Identities of doping AFL players unclear
CEO Andrew Demetriou says the AFL does not know the identity of the single player being investigated for possible doping, and that the player could potentially play during the NAB Cup.
Multiple players from Essendon and one player from one other club are under investigation.
An animated Demetriou said the AFL was unable to notify the other club because the AFL itself did not have that information.
"I want to make it clear we have not been told the identity of the one player," Demetriou said.
"We're doing our very best to be transparent but this is a very special set of parameters sets upon us."
But he said that the club may have been notified already. "The ACC with their extraordinary coersive powers may have already spoken to that player, or that club. I don't know."
He said that if a player was being investigated by ASADA for performance-enhancing drug use, that investigation would be private, and the player could still be playing while being investigated.
"ASADA would be conducting an investigation in private, confidential, and we wouldnt know about it," he said.
He said that the AFL would be speaking to all clubs, because as far as the AFL was concerned, all clubs had "vulnerabilities" to illicit drugs. He also repeated his warning that organised crime was a major issue for sport internationally, but that he was relieved match-fixing was not currently an issue in the AFL.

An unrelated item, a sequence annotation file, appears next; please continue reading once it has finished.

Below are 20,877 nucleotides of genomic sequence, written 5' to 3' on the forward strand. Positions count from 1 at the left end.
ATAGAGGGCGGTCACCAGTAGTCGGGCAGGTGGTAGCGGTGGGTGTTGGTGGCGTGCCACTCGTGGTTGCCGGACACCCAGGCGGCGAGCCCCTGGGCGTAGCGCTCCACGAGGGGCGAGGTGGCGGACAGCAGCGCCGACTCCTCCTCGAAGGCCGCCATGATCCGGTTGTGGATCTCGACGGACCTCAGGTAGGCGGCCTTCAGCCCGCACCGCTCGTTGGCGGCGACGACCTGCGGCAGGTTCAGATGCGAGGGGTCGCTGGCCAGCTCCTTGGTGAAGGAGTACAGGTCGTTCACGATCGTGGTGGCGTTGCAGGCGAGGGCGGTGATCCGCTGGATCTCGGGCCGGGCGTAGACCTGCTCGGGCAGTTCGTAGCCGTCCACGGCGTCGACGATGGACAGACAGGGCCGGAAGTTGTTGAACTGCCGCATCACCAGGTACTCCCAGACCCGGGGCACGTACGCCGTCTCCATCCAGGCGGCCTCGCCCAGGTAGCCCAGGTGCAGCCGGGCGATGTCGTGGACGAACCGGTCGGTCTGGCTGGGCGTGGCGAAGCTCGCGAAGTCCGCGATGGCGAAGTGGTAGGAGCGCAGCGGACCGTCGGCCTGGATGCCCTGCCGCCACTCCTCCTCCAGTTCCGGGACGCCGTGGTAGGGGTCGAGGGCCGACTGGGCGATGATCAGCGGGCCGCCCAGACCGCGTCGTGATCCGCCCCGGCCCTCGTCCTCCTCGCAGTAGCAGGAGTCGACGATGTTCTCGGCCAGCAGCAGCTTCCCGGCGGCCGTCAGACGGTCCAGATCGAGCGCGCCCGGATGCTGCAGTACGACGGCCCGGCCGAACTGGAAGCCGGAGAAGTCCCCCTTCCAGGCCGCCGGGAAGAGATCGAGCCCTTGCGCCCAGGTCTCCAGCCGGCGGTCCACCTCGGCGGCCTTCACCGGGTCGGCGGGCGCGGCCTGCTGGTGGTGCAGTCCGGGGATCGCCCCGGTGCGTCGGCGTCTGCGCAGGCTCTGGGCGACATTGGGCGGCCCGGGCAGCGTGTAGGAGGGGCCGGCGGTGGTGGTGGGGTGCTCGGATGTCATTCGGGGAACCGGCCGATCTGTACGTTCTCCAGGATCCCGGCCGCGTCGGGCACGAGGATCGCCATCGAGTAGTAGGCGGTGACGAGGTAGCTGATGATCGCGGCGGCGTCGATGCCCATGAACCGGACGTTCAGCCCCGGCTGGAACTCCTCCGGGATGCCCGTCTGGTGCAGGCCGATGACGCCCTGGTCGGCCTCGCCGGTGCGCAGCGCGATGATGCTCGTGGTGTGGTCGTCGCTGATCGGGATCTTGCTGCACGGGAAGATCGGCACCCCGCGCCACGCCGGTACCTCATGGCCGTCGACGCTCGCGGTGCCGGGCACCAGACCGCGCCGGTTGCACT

"We are now able to speak to the clubs that are mentioned in the reports and in our briefings to notify them of the vulnerabilities they have to illicit drug use," he said.
Demetriou said that drugs were not a "widespread problem" in the AFL, but said that before the details of who was being investigated were released, it did have the potential to taint all players.
But in an interview with ABC1's 7.30 program, Stephen Dank, the sports scientist at the centre of the investigation into Essendon, said that it would be foolish to think that the Bombers were the only ones looking into programs to improve performance.
"I don't think, you know, you'd be sort of foolish to think that Essendon were the only that were looking at these sort of programs," Dank said.
"And I think when you think of what these players do on a week to week and a year to year basis, I think you've got 18 clubs that are all very well coached and obviously all have a very good high performance unit and they want cutting edge."
The interview will air on Monday night.
Earlier, the journalist who interviewed Dank for the program, Caro Meldrum-Hanna, said she found him to be ''an honest individual''.
Speaking on Triple M radio, Meldrum-Hanna said there would be ''revelations'' from the interview.
"You'll hear from what Dank has to say tonight that he's certainly of the view that what he has done is within the rules and regulations," Meldrum-Hanna said.
"I found Steven Dank to be, I certainly found during the interview which was a lengthy one, that he was an honest individual.
"He sat there and answered every question that I put to him, and some of these were certainly pretty hairy ones, and there was at no time where he was ever willing to call off the interview," she said.
"He sat there and endured a very long list of questions which started from his qualifications and his training right up to the time he left Essendon."
She said he did not hesitate in responding to all of the allegations against him.